Seelampur, one of the vast tracts of land that the city of Delhi swallowed as it grew and then forgot about. Its only seeming purpose was to house the poor working classes of Delhi. The rest of Delhi would rarely, if ever, hear the name leave alone being able to place it on a map.

7 excited New Yorkers, In the city of New Delhi. Barring the New in the name there was little common in the place where they came from and the place where they now stood. No one had ever used the words Williamsburg and seelampur in the same breath, ever before. They were interviewing people, for a state sponsored project. Apparently the easiest way of making the american populace feel better about their own pathetic conditions post the financial apocalypse was to highlight how badly people lived on the other side of the world, in particular. They were the ones who stole all the jobs from america, didn’t they?

The case in point today was a small locality on the outer extremities of Seelampur, a group of people who had never heard of america, or seen a white man, the gaggle of visitors was almost like a traveling circus, with their colorful clothing, far removed from the traditional indian attire.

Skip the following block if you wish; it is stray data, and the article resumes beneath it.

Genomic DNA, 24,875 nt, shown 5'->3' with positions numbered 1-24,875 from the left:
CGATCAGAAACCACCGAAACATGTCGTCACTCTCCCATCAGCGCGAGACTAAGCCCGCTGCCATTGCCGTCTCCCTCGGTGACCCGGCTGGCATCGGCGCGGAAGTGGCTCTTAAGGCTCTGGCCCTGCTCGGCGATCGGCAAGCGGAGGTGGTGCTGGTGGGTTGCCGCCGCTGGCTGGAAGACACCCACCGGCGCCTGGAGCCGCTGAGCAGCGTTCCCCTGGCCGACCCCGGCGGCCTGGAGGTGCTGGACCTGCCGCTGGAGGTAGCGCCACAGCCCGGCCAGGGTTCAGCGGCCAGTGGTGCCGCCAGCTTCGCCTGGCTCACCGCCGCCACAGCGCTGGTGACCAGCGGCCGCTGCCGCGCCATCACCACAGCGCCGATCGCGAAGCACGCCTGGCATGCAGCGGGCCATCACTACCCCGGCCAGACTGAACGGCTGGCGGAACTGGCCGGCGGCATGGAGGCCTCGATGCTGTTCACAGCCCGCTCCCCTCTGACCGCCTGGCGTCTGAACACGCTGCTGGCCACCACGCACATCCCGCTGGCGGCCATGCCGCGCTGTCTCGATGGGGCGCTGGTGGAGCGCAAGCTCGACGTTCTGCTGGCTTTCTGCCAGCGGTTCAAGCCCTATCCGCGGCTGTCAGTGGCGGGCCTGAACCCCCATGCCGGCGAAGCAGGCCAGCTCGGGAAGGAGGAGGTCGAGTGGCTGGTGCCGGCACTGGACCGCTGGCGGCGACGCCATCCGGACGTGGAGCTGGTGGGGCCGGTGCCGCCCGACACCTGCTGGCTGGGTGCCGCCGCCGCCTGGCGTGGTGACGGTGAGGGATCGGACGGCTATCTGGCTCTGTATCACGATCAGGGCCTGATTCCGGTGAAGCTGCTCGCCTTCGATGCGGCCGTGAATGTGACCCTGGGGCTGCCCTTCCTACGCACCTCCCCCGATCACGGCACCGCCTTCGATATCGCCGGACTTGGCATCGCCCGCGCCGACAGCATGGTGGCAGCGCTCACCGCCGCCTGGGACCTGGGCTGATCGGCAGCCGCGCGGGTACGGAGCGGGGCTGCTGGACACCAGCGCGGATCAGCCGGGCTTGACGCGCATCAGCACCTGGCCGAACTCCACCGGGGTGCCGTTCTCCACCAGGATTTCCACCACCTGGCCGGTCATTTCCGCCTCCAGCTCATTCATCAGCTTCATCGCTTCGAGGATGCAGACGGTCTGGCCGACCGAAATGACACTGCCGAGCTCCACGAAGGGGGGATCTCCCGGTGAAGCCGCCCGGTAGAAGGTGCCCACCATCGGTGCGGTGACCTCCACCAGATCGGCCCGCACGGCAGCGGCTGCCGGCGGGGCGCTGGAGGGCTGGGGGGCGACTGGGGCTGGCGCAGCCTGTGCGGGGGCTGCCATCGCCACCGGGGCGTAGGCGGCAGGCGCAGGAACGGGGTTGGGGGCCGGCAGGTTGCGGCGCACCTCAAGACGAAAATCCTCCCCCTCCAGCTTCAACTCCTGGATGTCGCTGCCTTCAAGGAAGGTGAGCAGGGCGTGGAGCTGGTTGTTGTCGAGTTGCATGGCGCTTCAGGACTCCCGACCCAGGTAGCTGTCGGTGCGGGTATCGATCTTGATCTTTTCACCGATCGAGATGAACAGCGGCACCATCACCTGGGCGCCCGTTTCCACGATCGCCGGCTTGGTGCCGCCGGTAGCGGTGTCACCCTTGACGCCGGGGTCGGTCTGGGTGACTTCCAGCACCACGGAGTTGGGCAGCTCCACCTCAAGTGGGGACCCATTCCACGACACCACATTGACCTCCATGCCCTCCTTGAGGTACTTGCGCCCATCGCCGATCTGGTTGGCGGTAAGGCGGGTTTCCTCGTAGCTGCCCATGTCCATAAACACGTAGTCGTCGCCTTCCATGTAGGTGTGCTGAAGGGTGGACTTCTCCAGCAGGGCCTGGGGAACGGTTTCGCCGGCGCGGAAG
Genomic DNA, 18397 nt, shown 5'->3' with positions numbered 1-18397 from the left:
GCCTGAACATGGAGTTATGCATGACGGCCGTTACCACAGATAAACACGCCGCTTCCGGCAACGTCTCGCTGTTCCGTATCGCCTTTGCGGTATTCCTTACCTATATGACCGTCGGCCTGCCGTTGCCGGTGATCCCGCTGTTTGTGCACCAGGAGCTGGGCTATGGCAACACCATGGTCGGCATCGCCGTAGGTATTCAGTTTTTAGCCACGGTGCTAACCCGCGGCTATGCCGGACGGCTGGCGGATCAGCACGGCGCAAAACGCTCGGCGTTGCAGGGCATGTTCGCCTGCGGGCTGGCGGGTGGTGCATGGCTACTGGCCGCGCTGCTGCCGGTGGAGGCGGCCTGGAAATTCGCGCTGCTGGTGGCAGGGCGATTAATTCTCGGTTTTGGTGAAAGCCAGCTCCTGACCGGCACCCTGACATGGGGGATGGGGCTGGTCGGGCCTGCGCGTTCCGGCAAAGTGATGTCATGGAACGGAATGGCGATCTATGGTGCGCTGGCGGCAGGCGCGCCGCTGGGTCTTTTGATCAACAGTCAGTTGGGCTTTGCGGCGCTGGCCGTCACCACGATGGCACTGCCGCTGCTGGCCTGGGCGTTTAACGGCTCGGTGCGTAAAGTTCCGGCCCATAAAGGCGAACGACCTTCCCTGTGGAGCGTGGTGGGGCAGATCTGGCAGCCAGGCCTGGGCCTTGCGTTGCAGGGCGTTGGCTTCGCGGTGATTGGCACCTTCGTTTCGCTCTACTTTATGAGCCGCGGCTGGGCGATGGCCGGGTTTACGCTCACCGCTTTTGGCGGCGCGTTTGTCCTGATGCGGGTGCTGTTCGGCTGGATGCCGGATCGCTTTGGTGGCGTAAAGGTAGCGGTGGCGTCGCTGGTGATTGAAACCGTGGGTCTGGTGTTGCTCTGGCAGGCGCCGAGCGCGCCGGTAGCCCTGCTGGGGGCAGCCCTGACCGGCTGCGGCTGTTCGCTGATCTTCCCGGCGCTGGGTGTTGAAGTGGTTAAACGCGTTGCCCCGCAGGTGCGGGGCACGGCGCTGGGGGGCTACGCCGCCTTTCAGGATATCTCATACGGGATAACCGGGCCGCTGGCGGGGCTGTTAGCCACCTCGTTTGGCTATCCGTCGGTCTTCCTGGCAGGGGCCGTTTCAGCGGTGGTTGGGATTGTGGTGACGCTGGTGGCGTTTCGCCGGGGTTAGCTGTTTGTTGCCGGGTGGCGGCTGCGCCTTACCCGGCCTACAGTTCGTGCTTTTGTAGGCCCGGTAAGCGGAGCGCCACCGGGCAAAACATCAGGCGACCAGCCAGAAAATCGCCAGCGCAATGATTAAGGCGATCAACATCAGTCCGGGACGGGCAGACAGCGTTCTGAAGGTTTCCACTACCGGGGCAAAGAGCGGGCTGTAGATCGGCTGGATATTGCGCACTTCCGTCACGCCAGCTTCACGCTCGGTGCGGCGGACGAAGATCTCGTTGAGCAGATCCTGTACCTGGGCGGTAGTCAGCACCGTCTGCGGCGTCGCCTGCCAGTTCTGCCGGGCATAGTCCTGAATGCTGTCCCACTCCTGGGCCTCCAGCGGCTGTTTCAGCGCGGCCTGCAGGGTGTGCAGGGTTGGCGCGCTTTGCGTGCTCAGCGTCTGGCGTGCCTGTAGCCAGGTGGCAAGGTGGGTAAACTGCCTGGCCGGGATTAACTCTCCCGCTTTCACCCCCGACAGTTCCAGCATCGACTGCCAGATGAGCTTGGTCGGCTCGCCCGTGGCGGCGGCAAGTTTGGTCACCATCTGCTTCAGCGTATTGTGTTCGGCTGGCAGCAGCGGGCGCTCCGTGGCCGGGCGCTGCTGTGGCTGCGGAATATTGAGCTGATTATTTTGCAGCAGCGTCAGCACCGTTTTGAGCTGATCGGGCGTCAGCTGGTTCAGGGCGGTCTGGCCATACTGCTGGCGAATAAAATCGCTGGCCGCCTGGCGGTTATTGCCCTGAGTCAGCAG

Little did they know

The poor milkman talked, as they huddled around him. Some taking notes, recording audio, snapping up pieces of his life and trying to reason with fate. They could have been in his place, it was only a matter of some thousand miles, they wondered, sitting in the warm winter sun on his rooftop. Separated from the cows below by 2 stories.

It was an unfamiliar sound, the movies have nothing like it. No amount of Jurassic park will prepare one for the pissing the pants feeling brought upon when one hears it. The fear, some say, is built in. Its logical, it is warranted, it is very, very, real.

their hearts weighed down by this unfamiliar sound they all turned to find its source, they did not know what it was but what it brought out was sheer, primeval fear! The cows bellowed and the birds beat a quick escape.

Those stripes

The tiger lunged at one of the cows, bringing it down with a mixture of strength and fear. It uttered deep,frequent sounds as it held the neck of the cow in its jaws. Almost re-assuring the cow. The everlasting stillness of death was here.